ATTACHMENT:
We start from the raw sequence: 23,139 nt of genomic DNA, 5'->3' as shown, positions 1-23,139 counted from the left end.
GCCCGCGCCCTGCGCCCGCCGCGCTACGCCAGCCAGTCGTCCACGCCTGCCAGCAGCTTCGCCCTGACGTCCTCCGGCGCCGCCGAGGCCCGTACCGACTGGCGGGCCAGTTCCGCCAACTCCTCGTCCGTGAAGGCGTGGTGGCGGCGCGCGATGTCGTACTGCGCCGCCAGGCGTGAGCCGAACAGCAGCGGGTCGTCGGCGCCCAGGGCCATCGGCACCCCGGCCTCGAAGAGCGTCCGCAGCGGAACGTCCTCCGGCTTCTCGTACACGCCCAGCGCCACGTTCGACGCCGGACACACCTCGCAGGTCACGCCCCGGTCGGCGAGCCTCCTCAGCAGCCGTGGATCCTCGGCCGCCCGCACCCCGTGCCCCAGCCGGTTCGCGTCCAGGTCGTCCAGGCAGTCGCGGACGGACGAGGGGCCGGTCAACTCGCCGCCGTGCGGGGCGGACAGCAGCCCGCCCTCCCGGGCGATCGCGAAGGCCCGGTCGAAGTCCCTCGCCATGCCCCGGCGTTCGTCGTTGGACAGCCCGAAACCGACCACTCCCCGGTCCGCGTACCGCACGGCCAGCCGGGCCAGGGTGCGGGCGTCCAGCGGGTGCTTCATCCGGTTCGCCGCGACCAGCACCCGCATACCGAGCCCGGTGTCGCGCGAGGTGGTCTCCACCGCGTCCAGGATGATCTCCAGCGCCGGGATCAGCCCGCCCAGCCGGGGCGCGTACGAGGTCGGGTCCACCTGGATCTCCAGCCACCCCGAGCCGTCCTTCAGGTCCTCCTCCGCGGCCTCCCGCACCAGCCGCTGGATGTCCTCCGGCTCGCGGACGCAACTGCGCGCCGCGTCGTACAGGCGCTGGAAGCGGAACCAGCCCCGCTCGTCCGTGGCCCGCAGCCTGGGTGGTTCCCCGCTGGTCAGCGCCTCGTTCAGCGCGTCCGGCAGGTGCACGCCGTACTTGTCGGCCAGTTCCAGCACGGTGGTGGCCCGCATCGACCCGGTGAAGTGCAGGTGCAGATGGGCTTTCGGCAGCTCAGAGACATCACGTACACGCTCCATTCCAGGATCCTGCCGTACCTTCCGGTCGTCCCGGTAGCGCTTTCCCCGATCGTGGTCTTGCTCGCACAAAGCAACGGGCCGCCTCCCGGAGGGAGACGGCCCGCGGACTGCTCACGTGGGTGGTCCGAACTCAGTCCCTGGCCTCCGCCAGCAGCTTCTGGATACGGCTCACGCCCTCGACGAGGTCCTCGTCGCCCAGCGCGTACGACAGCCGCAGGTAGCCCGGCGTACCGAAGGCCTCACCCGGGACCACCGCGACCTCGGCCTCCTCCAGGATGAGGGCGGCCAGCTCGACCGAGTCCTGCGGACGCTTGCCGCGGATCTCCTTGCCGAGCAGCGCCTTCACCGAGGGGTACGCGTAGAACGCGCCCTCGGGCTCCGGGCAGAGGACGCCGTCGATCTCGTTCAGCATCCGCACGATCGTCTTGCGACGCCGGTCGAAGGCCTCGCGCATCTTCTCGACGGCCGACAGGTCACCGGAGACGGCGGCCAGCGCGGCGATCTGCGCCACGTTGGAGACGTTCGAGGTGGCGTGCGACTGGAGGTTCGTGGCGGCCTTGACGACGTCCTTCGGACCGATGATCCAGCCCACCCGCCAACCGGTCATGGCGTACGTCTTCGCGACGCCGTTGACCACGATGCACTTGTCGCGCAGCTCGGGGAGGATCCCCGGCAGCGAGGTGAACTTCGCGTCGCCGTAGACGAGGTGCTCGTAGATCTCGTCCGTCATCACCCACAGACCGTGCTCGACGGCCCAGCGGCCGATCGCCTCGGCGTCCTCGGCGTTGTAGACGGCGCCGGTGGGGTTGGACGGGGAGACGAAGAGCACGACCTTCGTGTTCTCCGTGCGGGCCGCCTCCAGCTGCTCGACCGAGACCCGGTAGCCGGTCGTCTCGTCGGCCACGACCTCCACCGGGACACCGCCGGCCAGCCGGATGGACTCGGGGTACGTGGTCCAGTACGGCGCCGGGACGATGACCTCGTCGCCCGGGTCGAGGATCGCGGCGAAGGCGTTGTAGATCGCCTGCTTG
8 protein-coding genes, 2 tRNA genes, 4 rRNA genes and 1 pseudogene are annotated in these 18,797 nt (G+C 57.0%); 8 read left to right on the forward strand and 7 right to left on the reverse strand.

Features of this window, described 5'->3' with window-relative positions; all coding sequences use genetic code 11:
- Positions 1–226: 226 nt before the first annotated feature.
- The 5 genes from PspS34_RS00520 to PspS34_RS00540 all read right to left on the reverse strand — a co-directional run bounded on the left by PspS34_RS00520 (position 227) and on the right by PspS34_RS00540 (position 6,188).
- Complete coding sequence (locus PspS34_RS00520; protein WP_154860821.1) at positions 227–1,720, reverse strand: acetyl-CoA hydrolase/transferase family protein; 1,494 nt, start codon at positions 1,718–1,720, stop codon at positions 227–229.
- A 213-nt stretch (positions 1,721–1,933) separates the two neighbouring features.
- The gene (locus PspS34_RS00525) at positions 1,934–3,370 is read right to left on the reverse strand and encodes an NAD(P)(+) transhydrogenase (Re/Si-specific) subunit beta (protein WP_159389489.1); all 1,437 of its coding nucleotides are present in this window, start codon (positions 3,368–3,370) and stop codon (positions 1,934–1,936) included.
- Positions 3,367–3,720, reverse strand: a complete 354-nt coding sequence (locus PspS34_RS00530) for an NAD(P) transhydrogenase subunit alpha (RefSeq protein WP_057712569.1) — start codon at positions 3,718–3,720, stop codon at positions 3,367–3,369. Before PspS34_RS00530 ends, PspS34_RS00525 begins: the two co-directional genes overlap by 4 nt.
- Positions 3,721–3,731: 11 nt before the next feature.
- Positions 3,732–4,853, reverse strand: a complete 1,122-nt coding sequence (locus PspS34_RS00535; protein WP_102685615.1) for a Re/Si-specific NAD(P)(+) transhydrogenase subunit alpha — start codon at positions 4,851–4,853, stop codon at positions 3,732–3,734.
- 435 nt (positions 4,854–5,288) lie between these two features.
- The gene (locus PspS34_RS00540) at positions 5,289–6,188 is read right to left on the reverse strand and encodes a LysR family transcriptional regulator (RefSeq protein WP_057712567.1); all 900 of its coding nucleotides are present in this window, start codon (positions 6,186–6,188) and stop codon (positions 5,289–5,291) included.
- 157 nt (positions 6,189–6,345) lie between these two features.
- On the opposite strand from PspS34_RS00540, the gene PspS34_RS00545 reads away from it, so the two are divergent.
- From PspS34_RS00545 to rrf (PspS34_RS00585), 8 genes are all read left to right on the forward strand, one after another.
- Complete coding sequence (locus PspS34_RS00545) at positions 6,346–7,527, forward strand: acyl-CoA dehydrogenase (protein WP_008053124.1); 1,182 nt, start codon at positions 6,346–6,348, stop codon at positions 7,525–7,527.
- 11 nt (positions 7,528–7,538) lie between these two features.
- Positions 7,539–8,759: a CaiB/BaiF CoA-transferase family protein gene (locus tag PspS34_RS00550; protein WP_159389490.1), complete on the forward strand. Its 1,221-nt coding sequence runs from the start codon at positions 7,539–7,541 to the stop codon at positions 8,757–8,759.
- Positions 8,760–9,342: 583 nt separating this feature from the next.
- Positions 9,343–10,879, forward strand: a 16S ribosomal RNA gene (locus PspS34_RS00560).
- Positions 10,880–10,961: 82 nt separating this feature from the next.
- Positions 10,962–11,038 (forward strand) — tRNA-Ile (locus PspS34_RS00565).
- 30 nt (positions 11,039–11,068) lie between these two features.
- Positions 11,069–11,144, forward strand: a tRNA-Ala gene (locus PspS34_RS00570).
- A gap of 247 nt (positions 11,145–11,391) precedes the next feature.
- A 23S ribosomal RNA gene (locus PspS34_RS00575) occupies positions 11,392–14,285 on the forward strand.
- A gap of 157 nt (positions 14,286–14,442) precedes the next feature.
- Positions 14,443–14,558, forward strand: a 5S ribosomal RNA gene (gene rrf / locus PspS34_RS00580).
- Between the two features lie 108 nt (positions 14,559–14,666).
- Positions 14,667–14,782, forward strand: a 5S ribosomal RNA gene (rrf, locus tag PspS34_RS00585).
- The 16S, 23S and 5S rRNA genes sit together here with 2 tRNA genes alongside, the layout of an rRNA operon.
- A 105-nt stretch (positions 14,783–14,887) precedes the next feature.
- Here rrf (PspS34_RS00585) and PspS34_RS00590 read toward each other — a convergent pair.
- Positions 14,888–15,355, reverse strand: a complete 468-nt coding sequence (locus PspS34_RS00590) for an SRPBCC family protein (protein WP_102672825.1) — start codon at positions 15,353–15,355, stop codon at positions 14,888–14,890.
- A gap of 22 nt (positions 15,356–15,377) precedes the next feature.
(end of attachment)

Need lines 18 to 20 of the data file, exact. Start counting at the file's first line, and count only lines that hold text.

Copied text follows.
- Complete coding sequence (locus PspS34_RS00545) at positions 6,346–7,527, forward strand: acyl-CoA dehydrogenase (protein WP_008053124.1); 1,182 nt, start codon at positions 6,346–6,348, stop codon at positions 7,525–7,527.
- 11 nt (positions 7,528–7,538) lie between these two features.
- Positions 7,539–8,759: a CaiB/BaiF CoA-transferase family protein gene (locus tag PspS34_RS00550; protein WP_159389490.1), complete on the forward strand. Its 1,221-nt coding sequence runs from the start codon at positions 7,539–7,541 to the stop codon at positions 8,757–8,759.